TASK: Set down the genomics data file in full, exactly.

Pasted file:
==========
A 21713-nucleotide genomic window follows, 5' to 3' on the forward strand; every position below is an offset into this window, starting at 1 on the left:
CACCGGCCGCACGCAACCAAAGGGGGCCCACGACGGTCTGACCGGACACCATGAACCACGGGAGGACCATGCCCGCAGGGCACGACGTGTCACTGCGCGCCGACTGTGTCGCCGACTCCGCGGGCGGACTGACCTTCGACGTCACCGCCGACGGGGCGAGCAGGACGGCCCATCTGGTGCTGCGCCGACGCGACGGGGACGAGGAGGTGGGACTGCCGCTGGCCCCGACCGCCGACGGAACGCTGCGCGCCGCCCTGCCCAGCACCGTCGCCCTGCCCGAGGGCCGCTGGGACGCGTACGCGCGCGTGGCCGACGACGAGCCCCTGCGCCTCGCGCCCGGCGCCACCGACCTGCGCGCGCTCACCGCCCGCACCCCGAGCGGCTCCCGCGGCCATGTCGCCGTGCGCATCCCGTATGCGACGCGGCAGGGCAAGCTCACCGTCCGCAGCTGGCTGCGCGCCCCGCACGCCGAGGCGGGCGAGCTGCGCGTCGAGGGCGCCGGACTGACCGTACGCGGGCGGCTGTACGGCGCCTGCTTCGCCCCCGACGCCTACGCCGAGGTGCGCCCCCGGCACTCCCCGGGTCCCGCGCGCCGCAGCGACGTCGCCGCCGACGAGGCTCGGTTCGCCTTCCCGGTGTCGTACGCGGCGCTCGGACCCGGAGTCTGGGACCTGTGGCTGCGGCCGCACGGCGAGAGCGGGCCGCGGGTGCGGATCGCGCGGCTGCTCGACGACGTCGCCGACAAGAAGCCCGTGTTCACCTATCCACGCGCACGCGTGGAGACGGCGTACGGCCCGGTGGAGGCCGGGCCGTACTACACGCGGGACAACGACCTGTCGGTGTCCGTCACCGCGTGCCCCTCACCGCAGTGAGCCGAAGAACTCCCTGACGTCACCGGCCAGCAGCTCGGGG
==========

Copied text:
A 21713-nucleotide genomic window follows, 5' to 3' on the forward strand; every position below is an offset into this window, starting at 1 on the left:
CACCGGCCGCACGCAACCAAAGGGGGCCCACGACGGTCTGACCGGACACCATGAACCACGGGAGGACCATGCCCGCAGGGCACGACGTGTCACTGCGCGCCGACTGTGTCGCCGACTCCGCGGGCGGACTGACCTTCGACGTCACCGCCGACGGGGCGAGCAGGACGGCCCATCTGGTGCTGCGCCGACGCGACGGGGACGAGGAGGTGGGACTGCCGCTGGCCCCGACCGCCGACGGAACGCTGCGCGCCGCCCTGCCCAGCACCGTCGCCCTGCCCGAGGGCCGCTGGGACGCGTACGCGCGCGTGGCCGACGACGAGCCCCTGCGCCTCGCGCCCGGCGCCACCGACCTGCGCGCGCTCACCGCCCGCACCCCGAGCGGCTCCCGCGGCCATGTCGCCGTGCGCATCCCGTATGCGACGCGGCAGGGCAAGCTCACCGTCCGCAGCTGGCTGCGCGCCCCGCACGCCGAGGCGGGCGAGCTGCGCGTCGAGGGCGCCGGACTGACCGTACGCGGGCGGCTGTACGGCGCCTGCTTCGCCCCCGACGCCTACGCCGAGGTGCGCCCCCGGCACTCCCCGGGTCCCGCGCGCCGCAGCGACGTCGCCGCCGACGAGGCTCGGTTCGCCTTCCCGGTGTCGTACGCGGCGCTCGGACCCGGAGTCTGGGACCTGTGGCTGCGGCCGCACGGCGAGAGCGGGCCGCGGGTGCGGATCGCGCGGCTGCTCGACGACGTCGCCGACAAGAAGCCCGTGTTCACCTATCCACGCGCACGCGTGGAGACGGCGTACGGCCCGGTGGAGGCCGGGCCGTACTACACGCGGGACAACGACCTGTCGGTGTCCGTCACCGCGTGCCCCTCACCGCAGTGAGCCGAAGAACTCCCTGACGTCACCGGCCAGCAGCTCGGGG